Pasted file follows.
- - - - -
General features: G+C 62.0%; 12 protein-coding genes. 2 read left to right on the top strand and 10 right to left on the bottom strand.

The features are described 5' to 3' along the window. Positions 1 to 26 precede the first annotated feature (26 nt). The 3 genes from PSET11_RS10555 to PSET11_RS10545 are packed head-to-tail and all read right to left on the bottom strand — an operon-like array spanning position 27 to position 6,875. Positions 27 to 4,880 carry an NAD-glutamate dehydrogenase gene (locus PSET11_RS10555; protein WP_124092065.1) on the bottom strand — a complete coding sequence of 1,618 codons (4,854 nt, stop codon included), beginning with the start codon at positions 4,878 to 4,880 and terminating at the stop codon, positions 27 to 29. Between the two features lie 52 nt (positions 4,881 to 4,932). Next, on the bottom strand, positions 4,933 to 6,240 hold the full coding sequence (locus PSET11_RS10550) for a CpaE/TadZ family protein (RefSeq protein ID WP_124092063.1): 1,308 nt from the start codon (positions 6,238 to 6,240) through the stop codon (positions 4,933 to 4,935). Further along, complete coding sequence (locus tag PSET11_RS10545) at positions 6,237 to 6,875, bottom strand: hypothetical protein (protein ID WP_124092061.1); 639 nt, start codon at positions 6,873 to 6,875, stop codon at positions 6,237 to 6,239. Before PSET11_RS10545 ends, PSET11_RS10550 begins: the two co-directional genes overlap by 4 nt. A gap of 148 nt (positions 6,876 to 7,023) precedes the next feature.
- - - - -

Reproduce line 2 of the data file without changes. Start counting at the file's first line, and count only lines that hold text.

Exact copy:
The features are described 5' to 3' along the window. Positions 1 to 26 precede the first annotated feature (26 nt). The 3 genes from PSET11_RS10555 to PSET11_RS10545 are packed head-to-tail and all read right to left on the bottom strand — an operon-like array spanning position 27 to position 6,875. Positions 27 to 4,880 carry an NAD-glutamate dehydrogenase gene (locus PSET11_RS10555; protein WP_124092065.1) on the bottom strand — a complete coding sequence of 1,618 codons (4,854 nt, stop codon included), beginning with the start codon at positions 4,878 to 4,880 and terminating at the stop codon, positions 27 to 29. Between the two features lie 52 nt (positions 4,881 to 4,932). Next, on the bottom strand, positions 4,933 to 6,240 hold the full coding sequence (locus PSET11_RS10550) for a CpaE/TadZ family protein (RefSeq protein ID WP_124092063.1): 1,308 nt from the start codon (positions 6,238 to 6,240) through the stop codon (positions 4,933 to 4,935). Further along, complete coding sequence (locus tag PSET11_RS10545) at positions 6,237 to 6,875, bottom strand: hypothetical protein (protein ID WP_124092061.1); 639 nt, start codon at positions 6,873 to 6,875, stop codon at positions 6,237 to 6,239. Before PSET11_RS10545 ends, PSET11_RS10550 begins: the two co-directional genes overlap by 4 nt. A gap of 148 nt (positions 6,876 to 7,023) precedes the next feature.